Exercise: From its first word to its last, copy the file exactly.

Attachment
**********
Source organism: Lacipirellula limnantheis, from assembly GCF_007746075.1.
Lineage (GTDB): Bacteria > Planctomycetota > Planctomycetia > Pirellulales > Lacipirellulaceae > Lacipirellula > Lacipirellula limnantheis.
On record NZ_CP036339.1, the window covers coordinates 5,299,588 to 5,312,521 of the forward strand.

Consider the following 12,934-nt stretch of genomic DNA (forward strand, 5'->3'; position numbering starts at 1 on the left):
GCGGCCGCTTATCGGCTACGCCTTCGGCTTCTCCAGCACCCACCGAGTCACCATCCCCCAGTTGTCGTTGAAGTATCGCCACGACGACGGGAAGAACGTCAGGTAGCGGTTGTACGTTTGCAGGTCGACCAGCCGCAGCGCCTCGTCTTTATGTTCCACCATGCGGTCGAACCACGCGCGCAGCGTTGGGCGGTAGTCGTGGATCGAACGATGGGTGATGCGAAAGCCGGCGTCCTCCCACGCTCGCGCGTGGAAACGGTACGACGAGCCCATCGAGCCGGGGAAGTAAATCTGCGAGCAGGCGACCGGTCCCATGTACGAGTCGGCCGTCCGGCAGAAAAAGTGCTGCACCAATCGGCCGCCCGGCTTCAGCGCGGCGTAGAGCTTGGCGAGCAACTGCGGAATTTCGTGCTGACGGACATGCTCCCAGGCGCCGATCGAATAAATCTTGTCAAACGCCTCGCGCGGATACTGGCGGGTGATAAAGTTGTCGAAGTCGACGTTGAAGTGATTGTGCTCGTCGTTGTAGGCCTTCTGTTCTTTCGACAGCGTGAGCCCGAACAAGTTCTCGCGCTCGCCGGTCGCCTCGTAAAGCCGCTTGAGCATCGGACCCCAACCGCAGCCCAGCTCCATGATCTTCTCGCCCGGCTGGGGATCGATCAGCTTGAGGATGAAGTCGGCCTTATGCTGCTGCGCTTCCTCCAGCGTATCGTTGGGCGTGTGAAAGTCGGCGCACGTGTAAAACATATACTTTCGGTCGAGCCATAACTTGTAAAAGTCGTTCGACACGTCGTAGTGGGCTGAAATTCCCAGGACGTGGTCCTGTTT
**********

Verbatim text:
Source organism: Lacipirellula limnantheis, from assembly GCF_007746075.1.
Lineage (GTDB): Bacteria > Planctomycetota > Planctomycetia > Pirellulales > Lacipirellulaceae > Lacipirellula > Lacipirellula limnantheis.
On record NZ_CP036339.1, the window covers coordinates 5,299,588 to 5,312,521 of the forward strand.

Consider the following 12,934-nt stretch of genomic DNA (forward strand, 5'->3'; position numbering starts at 1 on the left):
GCGGCCGCTTATCGGCTACGCCTTCGGCTTCTCCAGCACCCACCGAGTCACCATCCCCCAGTTGTCGTTGAAGTATCGCCACGACGACGGGAAGAACGTCAGGTAGCGGTTGTACGTTTGCAGGTCGACCAGCCGCAGCGCCTCGTCTTTATGTTCCACCATGCGGTCGAACCACGCGCGCAGCGTTGGGCGGTAGTCGTGGATCGAACGATGGGTGATGCGAAAGCCGGCGTCCTCCCACGCTCGCGCGTGGAAACGGTACGACGAGCCCATCGAGCCGGGGAAGTAAATCTGCGAGCAGGCGACCGGTCCCATGTACGAGTCGGCCGTCCGGCAGAAAAAGTGCTGCACCAATCGGCCGCCCGGCTTCAGCGCGGCGTAGAGCTTGGCGAGCAACTGCGGAATTTCGTGCTGACGGACATGCTCCCAGGCGCCGATCGAATAAATCTTGTCAAACGCCTCGCGCGGATACTGGCGGGTGATAAAGTTGTCGAAGTCGACGTTGAAGTGATTGTGCTCGTCGTTGTAGGCCTTCTGTTCTTTCGACAGCGTGAGCCCGAACAAGTTCTCGCGCTCGCCGGTCGCCTCGTAAAGCCGCTTGAGCATCGGACCCCAACCGCAGCCCAGCTCCATGATCTTCTCGCCCGGCTGGGGATCGATCAGCTTGAGGATGAAGTCGGCCTTATGCTGCTGCGCTTCCTCCAGCGTATCGTTGGGCGTGTGAAAGTCGGCGCACGTGTAAAACATATACTTTCGGTCGAGCCATAACTTGTAAAAGTCGTTCGACACGTCGTAGTGGGCTGAAATTCCCAGGACGTGGTCCTGTTT